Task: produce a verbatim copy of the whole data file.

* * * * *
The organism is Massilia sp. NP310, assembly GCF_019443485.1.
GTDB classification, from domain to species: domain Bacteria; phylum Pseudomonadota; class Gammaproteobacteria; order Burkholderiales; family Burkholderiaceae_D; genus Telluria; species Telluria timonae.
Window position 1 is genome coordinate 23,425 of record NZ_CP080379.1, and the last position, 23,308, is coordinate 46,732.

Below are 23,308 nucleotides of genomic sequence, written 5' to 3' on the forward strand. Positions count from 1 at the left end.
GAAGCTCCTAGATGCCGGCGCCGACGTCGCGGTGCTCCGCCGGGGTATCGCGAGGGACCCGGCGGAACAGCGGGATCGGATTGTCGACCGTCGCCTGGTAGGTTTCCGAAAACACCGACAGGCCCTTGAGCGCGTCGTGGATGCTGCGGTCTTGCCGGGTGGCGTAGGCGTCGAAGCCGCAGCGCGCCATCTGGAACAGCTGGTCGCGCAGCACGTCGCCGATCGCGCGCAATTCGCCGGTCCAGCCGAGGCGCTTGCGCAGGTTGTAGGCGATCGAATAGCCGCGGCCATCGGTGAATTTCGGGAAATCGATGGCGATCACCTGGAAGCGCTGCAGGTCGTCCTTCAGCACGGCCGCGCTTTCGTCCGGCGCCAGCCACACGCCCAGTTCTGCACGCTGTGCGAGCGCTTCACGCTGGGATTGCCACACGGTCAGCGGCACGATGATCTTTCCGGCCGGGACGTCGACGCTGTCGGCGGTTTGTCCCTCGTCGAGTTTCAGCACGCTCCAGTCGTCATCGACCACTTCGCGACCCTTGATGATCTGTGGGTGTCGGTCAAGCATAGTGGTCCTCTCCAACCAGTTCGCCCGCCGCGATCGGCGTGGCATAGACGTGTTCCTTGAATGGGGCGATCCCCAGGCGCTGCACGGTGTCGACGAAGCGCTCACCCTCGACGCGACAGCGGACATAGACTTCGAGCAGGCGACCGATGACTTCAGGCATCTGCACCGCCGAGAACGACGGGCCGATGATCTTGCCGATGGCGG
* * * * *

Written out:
The organism is Massilia sp. NP310, assembly GCF_019443485.1.
GTDB classification, from domain to species: domain Bacteria; phylum Pseudomonadota; class Gammaproteobacteria; order Burkholderiales; family Burkholderiaceae_D; genus Telluria; species Telluria timonae.
Window position 1 is genome coordinate 23,425 of record NZ_CP080379.1, and the last position, 23,308, is coordinate 46,732.

Below are 23,308 nucleotides of genomic sequence, written 5' to 3' on the forward strand. Positions count from 1 at the left end.
GAAGCTCCTAGATGCCGGCGCCGACGTCGCGGTGCTCCGCCGGGGTATCGCGAGGGACCCGGCGGAACAGCGGGATCGGATTGTCGACCGTCGCCTGGTAGGTTTCCGAAAACACCGACAGGCCCTTGAGCGCGTCGTGGATGCTGCGGTCTTGCCGGGTGGCGTAGGCGTCGAAGCCGCAGCGCGCCATCTGGAACAGCTGGTCGCGCAGCACGTCGCCGATCGCGCGCAATTCGCCGGTCCAGCCGAGGCGCTTGCGCAGGTTGTAGGCGATCGAATAGCCGCGGCCATCGGTGAATTTCGGGAAATCGATGGCGATCACCTGGAAGCGCTGCAGGTCGTCCTTCAGCACGGCCGCGCTTTCGTCCGGCGCCAGCCACACGCCCAGTTCTGCACGCTGTGCGAGCGCTTCACGCTGGGATTGCCACACGGTCAGCGGCACGATGATCTTTCCGGCCGGGACGTCGACGCTGTCGGCGGTTTGTCCCTCGTCGAGTTTCAGCACGCTCCAGTCGTCATCGACCACTTCGCGACCCTTGATGATCTGTGGGTGTCGGTCAAGCATAGTGGTCCTCTCCAACCAGTTCGCCCGCCGCGATCGGCGTGGCATAGACGTGTTCCTTGAATGGGGCGATCCCCAGGCGCTGCACGGTGTCGACGAAGCGCTCACCCTCGACGCGACAGCGGACATAGACTTCGAGCAGGCGACCGATGACTTCAGGCATCTGCACCGCCGAGAACGACGGGCCGATGATCTTGCCGATGGCGG